2014 trends in European TV series
Want to know what made waves in the European TV series landscape this year? You’re in the right place! This trends review focuses on the new shows – the “season ones” – that outline the challenges and answer the questions about overseas production.
US model in the spotlight
It seems like the dream of European content creators is to produce “US-quality” shows, meaning they strive for the same level of world-class writing and directing. But they’re also working hard to develop shows based on the US model while giving them a unique local flavour, making their output export ready on a global scale.
In the crime genre, the Sky Italia cable channel took audiences by storm with Gomorra, a series based on journalist Roberto Saviano’s bestselling novel about the Naples mafia (director Matteo Garrone brought the book to the big screen in 2008). As a result, show rights have already been acquired in more than 30 countries, including the US (Weinstein Company). Taking back imagery iconic to US fiction despite its undeniable Italian origins, Gomorra blends Godfather-esque mafia plot lines and family themes with The Wire’s documentary realism, offering viewers a product that rivals any of its US counterparts. So much so, in fact, that the Weinstein Company is considering a remake, bringing the content full circle. Produced by an Italian TV industry particularly fond of remaking Spanish series, Gomorra is the first major production to cross the border since Romanzo Criminale (2008), another film-inspired crime series directed by Stefano Sollima (who did seven episodes of Gomorra). The question now is whether or not Italian producers can succeed in other genres knowing that Sky is the only HBO-type network in the country to offer this kind of ambitious content.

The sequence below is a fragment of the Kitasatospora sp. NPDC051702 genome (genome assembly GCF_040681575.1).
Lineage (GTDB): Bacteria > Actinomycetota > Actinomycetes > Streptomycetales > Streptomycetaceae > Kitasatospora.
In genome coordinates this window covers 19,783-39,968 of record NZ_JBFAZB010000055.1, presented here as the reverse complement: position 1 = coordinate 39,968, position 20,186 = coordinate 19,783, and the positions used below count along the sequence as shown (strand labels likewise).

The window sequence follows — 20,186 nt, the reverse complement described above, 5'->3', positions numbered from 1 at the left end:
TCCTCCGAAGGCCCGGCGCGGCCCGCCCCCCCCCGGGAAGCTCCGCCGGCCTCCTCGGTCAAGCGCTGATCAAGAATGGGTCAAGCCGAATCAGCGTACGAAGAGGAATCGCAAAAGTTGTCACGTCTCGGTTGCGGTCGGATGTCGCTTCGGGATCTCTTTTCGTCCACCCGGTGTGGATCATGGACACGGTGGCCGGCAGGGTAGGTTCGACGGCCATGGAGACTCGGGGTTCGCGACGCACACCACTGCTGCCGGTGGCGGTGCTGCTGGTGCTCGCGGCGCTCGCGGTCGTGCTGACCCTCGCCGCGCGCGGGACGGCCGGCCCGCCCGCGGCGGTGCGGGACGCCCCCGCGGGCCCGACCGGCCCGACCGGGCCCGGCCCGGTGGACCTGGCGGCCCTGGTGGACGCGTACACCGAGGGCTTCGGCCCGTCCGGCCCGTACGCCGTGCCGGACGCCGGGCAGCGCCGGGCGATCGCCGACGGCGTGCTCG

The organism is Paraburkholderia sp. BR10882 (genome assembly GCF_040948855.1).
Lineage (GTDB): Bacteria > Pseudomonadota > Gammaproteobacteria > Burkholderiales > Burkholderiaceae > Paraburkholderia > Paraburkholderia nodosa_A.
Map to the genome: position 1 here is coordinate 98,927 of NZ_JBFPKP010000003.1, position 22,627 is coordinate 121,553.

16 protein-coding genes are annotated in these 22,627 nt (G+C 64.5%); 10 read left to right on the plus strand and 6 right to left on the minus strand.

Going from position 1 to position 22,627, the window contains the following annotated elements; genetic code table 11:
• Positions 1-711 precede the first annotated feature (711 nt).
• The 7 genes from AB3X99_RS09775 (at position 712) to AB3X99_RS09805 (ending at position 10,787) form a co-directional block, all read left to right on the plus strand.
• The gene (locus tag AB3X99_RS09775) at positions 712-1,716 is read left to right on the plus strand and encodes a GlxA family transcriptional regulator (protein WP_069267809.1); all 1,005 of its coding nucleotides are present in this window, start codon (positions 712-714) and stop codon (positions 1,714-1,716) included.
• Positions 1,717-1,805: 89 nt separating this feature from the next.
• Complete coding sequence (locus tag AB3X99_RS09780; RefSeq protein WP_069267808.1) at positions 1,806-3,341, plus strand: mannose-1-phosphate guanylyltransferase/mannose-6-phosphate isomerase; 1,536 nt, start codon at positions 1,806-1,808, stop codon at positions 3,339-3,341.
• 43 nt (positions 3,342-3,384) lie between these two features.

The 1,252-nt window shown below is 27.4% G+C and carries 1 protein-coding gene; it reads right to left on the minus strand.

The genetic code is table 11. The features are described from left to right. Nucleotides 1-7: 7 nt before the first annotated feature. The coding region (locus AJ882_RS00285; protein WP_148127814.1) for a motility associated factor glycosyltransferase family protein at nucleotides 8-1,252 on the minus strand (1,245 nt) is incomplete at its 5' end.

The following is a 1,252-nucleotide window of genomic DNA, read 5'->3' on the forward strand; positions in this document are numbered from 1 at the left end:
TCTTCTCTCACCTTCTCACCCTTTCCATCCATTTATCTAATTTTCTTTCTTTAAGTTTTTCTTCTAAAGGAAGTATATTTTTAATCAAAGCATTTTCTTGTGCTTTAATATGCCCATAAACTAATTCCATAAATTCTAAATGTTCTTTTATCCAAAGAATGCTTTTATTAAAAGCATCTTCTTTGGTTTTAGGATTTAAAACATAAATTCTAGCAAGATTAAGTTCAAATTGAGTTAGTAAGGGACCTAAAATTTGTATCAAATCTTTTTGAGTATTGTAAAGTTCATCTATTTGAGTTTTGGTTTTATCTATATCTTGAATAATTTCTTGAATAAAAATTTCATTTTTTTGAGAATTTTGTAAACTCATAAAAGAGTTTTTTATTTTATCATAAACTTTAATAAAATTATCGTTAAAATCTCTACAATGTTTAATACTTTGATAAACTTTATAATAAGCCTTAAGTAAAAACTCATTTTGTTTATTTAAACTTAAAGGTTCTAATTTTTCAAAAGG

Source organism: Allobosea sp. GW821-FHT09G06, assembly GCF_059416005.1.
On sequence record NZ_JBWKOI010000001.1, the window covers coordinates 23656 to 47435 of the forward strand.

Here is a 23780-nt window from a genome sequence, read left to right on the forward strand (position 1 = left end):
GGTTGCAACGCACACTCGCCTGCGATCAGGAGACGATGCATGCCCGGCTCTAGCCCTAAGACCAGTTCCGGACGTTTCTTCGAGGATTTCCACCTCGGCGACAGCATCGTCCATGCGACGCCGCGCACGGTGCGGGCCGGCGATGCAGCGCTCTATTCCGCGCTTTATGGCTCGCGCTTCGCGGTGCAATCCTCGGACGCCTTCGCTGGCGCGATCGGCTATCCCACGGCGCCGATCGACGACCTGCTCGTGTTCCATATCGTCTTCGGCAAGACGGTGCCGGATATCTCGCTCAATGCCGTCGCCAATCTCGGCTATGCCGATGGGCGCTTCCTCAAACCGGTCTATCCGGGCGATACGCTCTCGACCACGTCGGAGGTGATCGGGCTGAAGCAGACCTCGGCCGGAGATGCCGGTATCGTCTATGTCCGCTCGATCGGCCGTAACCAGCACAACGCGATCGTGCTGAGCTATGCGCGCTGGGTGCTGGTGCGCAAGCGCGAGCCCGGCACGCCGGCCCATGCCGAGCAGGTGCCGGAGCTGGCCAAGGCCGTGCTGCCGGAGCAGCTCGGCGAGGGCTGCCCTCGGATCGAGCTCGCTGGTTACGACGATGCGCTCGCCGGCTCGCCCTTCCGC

Aired on the Dutch public channel NPO2, Dutch Hope is another US-style series reminiscent of Weeds and Breaking Bad (although creator Franky Ribbens claims he got the idea for the program before showrunner Vince Gilligan’s award-winning series became a hit). Due to circumstances beyond his control, a psychiatrist reinvents himself as a drug dealer after inheriting his father’s marijuana plantation while trying to get closer to his wife and children, who all despise him.
Beyond the pitch, Dutch Hope tries to lace its characters and the situations they find themselves in with the same kind of engrossing moral ambiguity viewers enjoyed with the show’s predecessor, and succeeding at every turn. Ribbens says using the crime genre to tell this particular story lets him comment more freely on the state of The Netherlands – a society based on the hypocritical consensus that mirrors their legislation which authorizes the use of cannabis, but not its large-scale trade – than any political speech or series could.
Throwing caution to the wind, European TV producers tried their hand at sci-fi/fantasy this year, dabbling in a genre US creators are already very comfortable with (this year’s offerings include The Strain, produced by Guillermo Del Toro, and Penny Dreadful, produced by Sam Mendes). Broadcast on Danish cable channel Kanal 5, Heartless is an interesting attempt at jumping on the Twilight/True Blood bandwagon, although screenwriter Nikolaj Scherfig describes the show as, “Harry Potter with sex scenes.” The series follows a vampire-like brother and sister duo as they attend a private school that could hold the secrets to their condition and origins.
Shot in stunning feature-film caliber photography, Heartless doesn’t shy away from showing explicit sex scenes. And with rights already acquired in 40 countries (including the US for a possible remake), the efforts of show producers to innovate by steering away from thrillers the Danish – and Scandinavian – TV industries are known for (such as The Killing and Broen) are paying off in a big way.
News from the UK